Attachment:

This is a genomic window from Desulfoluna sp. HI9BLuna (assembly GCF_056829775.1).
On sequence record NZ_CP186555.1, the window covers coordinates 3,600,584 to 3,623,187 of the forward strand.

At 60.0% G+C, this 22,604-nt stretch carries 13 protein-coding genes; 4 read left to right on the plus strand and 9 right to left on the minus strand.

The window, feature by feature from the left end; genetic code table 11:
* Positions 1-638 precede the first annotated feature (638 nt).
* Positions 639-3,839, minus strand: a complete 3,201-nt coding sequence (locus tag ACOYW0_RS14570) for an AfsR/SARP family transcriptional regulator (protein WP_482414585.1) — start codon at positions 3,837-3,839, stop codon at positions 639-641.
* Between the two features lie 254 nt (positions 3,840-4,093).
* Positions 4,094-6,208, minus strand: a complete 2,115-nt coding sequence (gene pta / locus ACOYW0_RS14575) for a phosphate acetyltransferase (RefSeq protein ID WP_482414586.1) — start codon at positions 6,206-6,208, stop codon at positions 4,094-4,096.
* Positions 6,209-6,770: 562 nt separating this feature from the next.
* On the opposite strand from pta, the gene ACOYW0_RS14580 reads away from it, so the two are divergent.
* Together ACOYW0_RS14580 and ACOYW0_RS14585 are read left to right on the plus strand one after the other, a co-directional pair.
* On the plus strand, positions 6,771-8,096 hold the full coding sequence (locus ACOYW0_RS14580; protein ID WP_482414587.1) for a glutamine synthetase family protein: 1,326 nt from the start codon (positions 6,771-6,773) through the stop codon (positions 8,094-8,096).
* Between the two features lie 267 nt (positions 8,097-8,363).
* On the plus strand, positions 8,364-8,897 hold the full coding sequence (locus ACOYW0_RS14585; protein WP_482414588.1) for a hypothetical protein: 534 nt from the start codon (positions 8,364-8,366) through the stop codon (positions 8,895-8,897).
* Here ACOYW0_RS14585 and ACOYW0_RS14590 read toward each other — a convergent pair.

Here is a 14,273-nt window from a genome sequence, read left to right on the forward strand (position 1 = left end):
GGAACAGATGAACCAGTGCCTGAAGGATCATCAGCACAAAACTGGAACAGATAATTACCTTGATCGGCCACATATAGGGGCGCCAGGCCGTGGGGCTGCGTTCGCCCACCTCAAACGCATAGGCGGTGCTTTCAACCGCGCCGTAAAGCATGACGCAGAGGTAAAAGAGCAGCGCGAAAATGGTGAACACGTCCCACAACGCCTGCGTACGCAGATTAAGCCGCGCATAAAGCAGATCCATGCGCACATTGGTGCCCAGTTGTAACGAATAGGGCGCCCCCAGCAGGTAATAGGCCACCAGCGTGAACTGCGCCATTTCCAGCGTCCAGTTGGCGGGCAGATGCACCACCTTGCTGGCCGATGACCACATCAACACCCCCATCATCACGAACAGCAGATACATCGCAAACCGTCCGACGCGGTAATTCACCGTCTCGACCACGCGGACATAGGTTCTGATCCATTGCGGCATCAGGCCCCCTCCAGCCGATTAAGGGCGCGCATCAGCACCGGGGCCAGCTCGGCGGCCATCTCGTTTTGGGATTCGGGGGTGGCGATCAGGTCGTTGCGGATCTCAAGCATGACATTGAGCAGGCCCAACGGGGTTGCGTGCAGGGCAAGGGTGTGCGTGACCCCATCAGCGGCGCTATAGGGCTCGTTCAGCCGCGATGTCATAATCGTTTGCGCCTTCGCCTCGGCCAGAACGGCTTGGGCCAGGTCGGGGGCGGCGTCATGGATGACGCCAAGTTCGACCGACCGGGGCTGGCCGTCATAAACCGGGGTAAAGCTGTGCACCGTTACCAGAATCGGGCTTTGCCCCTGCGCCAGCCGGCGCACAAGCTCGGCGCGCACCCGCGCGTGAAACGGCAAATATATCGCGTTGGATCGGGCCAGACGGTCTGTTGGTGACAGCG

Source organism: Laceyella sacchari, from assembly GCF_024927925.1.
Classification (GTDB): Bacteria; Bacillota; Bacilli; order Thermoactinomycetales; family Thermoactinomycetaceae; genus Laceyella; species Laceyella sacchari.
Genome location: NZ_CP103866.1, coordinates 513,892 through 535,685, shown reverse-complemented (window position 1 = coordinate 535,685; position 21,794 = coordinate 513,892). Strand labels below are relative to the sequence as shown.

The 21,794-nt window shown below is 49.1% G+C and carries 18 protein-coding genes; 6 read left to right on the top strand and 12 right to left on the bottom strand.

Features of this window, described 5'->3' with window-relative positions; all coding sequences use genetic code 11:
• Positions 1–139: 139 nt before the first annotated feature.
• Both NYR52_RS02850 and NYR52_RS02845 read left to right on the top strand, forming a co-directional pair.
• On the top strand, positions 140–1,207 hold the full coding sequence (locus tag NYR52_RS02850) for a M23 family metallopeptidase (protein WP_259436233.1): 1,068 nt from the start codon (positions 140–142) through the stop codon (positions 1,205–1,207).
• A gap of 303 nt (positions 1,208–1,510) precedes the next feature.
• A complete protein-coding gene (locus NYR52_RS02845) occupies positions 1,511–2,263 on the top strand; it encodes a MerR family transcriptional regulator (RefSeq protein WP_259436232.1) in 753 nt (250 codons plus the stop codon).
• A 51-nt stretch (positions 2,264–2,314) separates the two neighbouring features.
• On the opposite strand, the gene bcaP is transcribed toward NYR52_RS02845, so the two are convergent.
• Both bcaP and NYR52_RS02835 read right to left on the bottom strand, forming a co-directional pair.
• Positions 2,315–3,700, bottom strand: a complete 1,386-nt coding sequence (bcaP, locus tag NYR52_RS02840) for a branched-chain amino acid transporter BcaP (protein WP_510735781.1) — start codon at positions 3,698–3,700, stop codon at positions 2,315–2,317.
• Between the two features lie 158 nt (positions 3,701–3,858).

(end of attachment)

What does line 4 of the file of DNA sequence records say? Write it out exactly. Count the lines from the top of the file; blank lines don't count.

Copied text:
The window, feature by feature from the left end; genetic code table 11: